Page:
A team of scientists in Spain and the UK have identified the final piece in the jigsaw of how phytate is produced in plants.
Published today by PNAS, the breakthrough discovery by the Consejo Superior de Investigaciones Cientificas (CSIC) in Madrid and the University of East Anglia (UEA) has implications for agribusiness, the environment and human health.
Phytate is a naturally-occurring phosphate deposit which accumulates in the seeds, beans and tubers of many crops. The researchers have identified for the first time how the enzyme that produces phytate works, by solving the molecular structure of the protein IP5 2-kinase.
Because many animals are unable to digest the phytate present in their feed, the phytate phosphorus is transferred to the soil as manure, leading to the harmful pollution of waterways.
As a result, the animal feedstuffs industry currently adds a special enzyme called phytase to the feedstuff which allows animals to absorb the phosphorus complexed within phytate. This is a costly process, and so the industry needs to identify low-phytate varieties of crops such as maize, rice, wheat, barley and soya bean. This new discovery completes our understanding of how phytate is made by plants.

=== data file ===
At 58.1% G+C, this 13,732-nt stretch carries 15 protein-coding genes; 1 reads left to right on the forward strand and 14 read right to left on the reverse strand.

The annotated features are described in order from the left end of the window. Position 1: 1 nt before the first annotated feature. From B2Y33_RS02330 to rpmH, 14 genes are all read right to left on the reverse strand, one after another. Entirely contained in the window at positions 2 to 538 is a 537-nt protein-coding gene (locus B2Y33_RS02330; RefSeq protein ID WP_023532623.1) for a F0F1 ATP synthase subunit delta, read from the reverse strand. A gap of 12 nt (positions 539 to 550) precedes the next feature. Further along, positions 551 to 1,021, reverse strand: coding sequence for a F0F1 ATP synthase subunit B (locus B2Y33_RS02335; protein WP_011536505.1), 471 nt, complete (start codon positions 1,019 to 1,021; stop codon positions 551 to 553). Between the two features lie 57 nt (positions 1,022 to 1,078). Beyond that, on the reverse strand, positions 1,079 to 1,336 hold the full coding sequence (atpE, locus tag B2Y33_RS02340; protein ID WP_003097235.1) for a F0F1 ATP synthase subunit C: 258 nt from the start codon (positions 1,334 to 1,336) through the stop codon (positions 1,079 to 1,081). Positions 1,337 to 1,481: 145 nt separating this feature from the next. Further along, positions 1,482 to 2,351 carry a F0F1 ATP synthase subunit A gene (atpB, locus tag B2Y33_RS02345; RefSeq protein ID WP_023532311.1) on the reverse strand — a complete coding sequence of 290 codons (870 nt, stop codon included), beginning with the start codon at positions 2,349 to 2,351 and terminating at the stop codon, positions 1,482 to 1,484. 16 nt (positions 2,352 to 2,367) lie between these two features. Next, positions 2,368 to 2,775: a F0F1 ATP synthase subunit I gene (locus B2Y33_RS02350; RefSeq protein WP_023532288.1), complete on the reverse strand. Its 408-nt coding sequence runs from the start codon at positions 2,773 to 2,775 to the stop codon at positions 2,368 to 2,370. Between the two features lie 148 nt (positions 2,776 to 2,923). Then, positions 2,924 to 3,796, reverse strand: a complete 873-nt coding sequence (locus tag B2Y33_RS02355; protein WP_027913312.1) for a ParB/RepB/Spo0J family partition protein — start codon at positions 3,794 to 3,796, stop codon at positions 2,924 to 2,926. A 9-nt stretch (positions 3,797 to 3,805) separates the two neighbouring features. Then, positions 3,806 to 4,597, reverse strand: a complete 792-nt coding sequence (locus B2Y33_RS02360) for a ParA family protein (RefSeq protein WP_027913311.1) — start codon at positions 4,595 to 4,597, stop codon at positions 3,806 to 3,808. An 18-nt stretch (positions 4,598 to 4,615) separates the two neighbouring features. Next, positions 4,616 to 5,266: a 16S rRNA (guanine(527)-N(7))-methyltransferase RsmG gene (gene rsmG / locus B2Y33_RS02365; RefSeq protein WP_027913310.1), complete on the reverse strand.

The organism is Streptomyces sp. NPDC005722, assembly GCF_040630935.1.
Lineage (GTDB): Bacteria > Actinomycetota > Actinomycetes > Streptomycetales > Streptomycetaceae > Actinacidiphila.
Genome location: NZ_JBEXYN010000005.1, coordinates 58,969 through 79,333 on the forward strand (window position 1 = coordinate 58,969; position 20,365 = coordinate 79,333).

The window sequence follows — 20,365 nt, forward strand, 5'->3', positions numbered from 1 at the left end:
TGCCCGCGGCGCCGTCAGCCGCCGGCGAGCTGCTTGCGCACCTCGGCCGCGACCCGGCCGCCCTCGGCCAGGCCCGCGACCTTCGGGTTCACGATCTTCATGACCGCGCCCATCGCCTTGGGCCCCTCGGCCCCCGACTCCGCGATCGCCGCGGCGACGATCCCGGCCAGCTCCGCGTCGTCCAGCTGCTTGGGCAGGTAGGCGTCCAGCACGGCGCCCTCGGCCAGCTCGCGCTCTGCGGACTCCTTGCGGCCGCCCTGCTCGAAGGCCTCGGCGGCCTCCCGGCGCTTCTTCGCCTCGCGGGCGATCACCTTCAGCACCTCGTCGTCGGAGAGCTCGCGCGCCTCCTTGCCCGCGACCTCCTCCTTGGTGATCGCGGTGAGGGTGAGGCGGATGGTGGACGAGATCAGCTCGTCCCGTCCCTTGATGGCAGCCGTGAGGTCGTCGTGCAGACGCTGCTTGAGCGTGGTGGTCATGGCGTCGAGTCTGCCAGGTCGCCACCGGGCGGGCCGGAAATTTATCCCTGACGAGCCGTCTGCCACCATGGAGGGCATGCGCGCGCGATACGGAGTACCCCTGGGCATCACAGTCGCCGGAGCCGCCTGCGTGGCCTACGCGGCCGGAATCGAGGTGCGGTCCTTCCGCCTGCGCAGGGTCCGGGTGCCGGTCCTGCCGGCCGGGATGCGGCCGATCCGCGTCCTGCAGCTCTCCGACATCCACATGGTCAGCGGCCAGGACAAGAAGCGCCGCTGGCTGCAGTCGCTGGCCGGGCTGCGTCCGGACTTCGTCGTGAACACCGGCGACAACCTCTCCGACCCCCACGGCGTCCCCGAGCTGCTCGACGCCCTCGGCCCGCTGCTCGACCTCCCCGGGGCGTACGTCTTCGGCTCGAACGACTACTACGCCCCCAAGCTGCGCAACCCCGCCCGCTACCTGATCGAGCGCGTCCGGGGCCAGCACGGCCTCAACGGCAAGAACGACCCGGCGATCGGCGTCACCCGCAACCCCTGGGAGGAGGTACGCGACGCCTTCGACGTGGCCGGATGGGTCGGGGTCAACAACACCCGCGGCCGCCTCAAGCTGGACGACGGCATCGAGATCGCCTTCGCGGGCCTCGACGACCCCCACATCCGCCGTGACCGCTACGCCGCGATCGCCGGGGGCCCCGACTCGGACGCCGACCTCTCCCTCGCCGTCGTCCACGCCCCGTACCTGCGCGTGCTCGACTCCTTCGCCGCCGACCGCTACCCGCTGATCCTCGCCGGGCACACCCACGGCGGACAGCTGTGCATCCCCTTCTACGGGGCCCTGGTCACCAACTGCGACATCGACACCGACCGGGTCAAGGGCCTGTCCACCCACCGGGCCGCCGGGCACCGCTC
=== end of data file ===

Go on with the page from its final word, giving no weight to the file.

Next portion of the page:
Not only does phytate contribute to pollution, the phytate in crops is also an 'anti-nutrient' that can have a detrimental effect on human health.
In the developing world, where diets are often grain- or bean-based with little or no meat, phytate has been identified by the World Health Organisation as one of the main causes of iron deficiency anaemia – a major disease affecting millions of people.
"This is a hugely exciting discovery as scientists have been searching for this final piece in this jigsaw for so long, and because phytate has such a wide-ranging impact in agriculture, the environment and human health," said co-author Dr Charles Brearley, of UEA's School of Biological Sciences, who collaborated in this work with Dr Beatriz González of CSIC's Intituto de Quimica-Fisica "Rocasolano".
Victor Raboy, a crop geneticist at the US Department of Agriculture, commented: "Understanding this unique aspect of inositol phosphate chemistry has broad significance not only for plant biology and agriculture but also for non-plant eukaryotic cellular metabolism and signal transduction.
"For example, it will also enhance our understanding of how yeast, slime molds and fruit flies function, and potentially could have future importance in understanding human disease and in designing therapies."